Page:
Social Housing Meaning Legal

After World War II, the popu­la­ti­on grew at a pre­vious­ly unknown rate, rural exo­dus incre­a­sed, while war dama­ge redu­ced the num­ber of houses in many cities. Rents rose dra­ma­ti­cal­ly and the government pas­sed a law in 1948 to block them, ending the eco­no­mic bene­fits of inves­ting in housing. Rents were gra­du­al­ly dere­gu­la­ted until the deba­te of the 1980s led to the cur­rent Rent Act of 1989, which theo­re­ti­cal­ly balan­ced the rela­ti­ons­hip bet­ween landlords and ten­ants. During the win­ter of 1953/4, howe­ver, the­re was a major homel­ess­ness cri­sis, and the necessa­ry laws were gra­du­al­ly mobi­li­zed, lea­ding to a high level of con­struc­tion almost con­ti­nuous­ly from the 1960s onwards. Social landlords have been an important source of exper­ti­se, as well as con­struc­tion sta­ke­hol­ders with links with natio­nal and local aut­ho­ri­ties. [49] The con­struc­tion indus­try was insuf­fi­ci­ent at the time, so poli­ti­cal sup­port was nee­ded Min­ha Casa Min­ha Vida (“My House, My Life”), the Bra­zi­li­an federal government‘s social housing pro­gram, was laun­ched in March 2009 with a bud­get of 36 bil­li­on reais ($18 bil­li­on) to build one mil­li­on houses. [9] The second pha­se of the pro­gram­me, which is part of the Natio­nal Growth Acce­le­ra­ti­on Pro­gram­me (PAC, Pro­gra­ma de Ace­le­ra­ção do Cresci­men­to), was announ­ced in March 2010. [10] This pha­se pro­vi­ded for the con­struc­tion of two mil­li­on addi­tio­nal housing units. Sin­ce the ear­ly 1990s, governments have also encou­ra­ged “mixed ten­u­re” in rede­ve­lo­p­ment are­as and “new con­struc­tion,” offe­ring a ran­ge of owners­hip and ren­tal opti­ons to crea­te social har­mo­ny through the inclu­si­on of “social housing” and “afford­a­ble housing.” A recent rese­arch report[78] argued that the evi­dence base on mixing pro­per­ties remains thin. Resi­dents of social housing may be stig­ma­ti­zed and for­ced to use a sepa­ra­te, less com­for­ta­ble wrong door than the door used by non-sub­si­di­zed resi­dents, and social housing may be less desi­ra­ble. [79] In 1937, the first Labour government intro­du­ced a lar­ge sys­tem of public housing – it beca­me known as “public housing” – for citi­zens who could not afford pri­va­te rents. Most government apart­ments built bet­ween 1937 and the mid-1950s con­sis­ted of two- to three-bedroom coun­try-style detached houses; only 1.5% of sta­te houses in 1949 were part of apart­ment buil­dings, all in Auck­land or Grea­ter Wel­ling­ton. After the end of World War II in 1945, most local aut­ho­ri­ties also began to pro­vi­de social housing, main­ly for low-inco­me elder­ly people.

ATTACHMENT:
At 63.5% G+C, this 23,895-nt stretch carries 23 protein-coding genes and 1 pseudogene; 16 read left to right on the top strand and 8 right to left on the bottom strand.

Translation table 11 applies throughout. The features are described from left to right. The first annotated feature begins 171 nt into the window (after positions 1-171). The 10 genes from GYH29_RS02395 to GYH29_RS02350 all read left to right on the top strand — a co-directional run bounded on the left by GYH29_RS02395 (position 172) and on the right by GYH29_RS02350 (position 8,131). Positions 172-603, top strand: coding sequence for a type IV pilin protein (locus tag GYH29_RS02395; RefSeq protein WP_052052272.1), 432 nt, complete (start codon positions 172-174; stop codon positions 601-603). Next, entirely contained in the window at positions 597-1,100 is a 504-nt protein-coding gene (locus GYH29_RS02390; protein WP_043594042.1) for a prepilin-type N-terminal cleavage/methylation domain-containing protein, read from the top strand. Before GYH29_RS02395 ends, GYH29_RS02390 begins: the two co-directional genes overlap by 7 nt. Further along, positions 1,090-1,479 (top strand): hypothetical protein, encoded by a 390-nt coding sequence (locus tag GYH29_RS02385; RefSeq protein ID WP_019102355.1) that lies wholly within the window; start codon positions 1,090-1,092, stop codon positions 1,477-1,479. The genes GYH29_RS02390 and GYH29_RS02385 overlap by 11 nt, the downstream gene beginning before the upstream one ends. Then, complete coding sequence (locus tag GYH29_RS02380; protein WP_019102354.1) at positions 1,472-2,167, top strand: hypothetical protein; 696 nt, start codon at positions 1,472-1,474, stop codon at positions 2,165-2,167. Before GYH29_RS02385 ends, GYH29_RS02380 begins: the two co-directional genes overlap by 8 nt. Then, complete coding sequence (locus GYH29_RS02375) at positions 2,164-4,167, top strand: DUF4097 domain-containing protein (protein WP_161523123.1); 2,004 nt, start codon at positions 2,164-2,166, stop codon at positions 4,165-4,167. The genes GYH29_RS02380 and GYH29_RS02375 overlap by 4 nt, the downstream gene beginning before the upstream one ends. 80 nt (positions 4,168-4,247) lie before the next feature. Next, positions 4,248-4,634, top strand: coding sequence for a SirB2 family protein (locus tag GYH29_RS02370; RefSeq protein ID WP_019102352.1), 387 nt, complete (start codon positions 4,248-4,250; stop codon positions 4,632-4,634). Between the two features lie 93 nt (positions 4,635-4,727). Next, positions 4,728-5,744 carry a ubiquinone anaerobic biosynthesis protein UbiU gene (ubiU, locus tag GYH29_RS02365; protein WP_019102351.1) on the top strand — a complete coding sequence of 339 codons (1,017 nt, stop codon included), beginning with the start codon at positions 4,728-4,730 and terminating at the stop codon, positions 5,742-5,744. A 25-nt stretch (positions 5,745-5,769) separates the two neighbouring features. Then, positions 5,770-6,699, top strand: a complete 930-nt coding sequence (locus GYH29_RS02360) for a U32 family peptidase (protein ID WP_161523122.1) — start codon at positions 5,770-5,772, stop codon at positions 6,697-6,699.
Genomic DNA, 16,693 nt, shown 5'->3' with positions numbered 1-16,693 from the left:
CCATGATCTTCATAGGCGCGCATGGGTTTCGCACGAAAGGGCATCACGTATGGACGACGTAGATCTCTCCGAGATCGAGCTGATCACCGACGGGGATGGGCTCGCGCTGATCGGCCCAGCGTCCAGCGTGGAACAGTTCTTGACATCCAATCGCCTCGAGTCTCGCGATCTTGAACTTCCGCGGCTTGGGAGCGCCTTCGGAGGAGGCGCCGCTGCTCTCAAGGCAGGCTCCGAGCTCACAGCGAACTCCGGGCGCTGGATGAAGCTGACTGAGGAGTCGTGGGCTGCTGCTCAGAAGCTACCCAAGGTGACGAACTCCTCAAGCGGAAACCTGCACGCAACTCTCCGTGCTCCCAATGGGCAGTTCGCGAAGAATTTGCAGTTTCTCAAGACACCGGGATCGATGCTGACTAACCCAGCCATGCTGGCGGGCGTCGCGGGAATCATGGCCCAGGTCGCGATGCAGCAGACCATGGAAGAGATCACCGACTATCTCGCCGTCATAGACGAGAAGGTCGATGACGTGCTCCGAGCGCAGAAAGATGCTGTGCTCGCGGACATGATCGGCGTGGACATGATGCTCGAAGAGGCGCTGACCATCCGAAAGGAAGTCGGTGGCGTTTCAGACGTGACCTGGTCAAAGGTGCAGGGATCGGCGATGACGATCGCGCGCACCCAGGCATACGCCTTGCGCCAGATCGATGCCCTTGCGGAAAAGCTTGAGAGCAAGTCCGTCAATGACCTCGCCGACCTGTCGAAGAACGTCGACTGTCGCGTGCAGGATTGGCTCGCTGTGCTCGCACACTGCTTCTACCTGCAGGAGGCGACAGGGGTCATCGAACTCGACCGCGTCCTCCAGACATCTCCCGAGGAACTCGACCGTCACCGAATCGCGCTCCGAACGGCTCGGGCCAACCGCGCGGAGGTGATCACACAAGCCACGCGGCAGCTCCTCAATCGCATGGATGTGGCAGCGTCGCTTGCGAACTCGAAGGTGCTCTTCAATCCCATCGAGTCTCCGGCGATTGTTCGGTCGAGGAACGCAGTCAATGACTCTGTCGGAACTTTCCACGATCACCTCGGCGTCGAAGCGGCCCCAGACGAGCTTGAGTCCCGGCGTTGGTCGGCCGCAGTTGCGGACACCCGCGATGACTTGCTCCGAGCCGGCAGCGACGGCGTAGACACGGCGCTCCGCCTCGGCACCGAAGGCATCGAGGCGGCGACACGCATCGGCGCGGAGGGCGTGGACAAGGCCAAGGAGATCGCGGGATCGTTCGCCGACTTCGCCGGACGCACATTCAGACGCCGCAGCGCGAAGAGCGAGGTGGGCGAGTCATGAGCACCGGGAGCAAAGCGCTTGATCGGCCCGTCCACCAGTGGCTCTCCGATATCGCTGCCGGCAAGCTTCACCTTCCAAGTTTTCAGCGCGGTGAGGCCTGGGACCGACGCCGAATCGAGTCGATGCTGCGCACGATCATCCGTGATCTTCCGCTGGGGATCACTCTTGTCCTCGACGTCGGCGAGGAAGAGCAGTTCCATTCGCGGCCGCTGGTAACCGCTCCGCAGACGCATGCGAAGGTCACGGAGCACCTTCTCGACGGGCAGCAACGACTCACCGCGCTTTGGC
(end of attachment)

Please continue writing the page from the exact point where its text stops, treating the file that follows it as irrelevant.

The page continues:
The goals of public housing – deco­m­mo­di­fi­ca­ti­on, social equa­li­ty, and demo­cra­tic con­trol of resi­dents – are not at the heart of afford­a­ble housing poli­ci­es in the United Sta­tes. Many exis­ting pro­grams address the need for afford­a­ble housing and often inclu­de ele­ments of social housing, but fall far short of the ide­al of tru­ly social housing. The forms of housing pro­jects may vary in Slo­va­kia. In the for­mer Czecho­slo­va­kia (now the Czech Repu­blic and Slo­va­kia), during the com­mu­nist era in Czecho­slo­va­kia, the con­struc­tion of lar­ge housing esta­tes (Slo­vak: síd­lis­ko, Czech: síd­liš­tě) was an important part of buil­ding plans in the for­mer Czecho­slo­va­kia. The government wan­ted to pro­vi­de lar­ge quan­ti­ties of housing quick­ly and afford­a­b­ly and redu­ce cos­ts by adop­ting uni­form designs across the coun­try. They also tried to pro­mo­te a “collec­ti­vist natu­re” among peop­le. Peop­le who live in the­se housing com­ple­xes can usual­ly own or rent their apart­ments, usual­ly through a pri­va­te owner. In the­se housing pro­jects, the­re is usual­ly a mix of social clas­ses. [65] Based on our inter­views with housing advo­ca­tes and a review of exis­ting typo­lo­gies, we defi­ne social housing models as tho­se that seek sus­tainab­le afforda­bi­li­ty, social equa­li­ty, and demo­cra­tic con­trol over residents.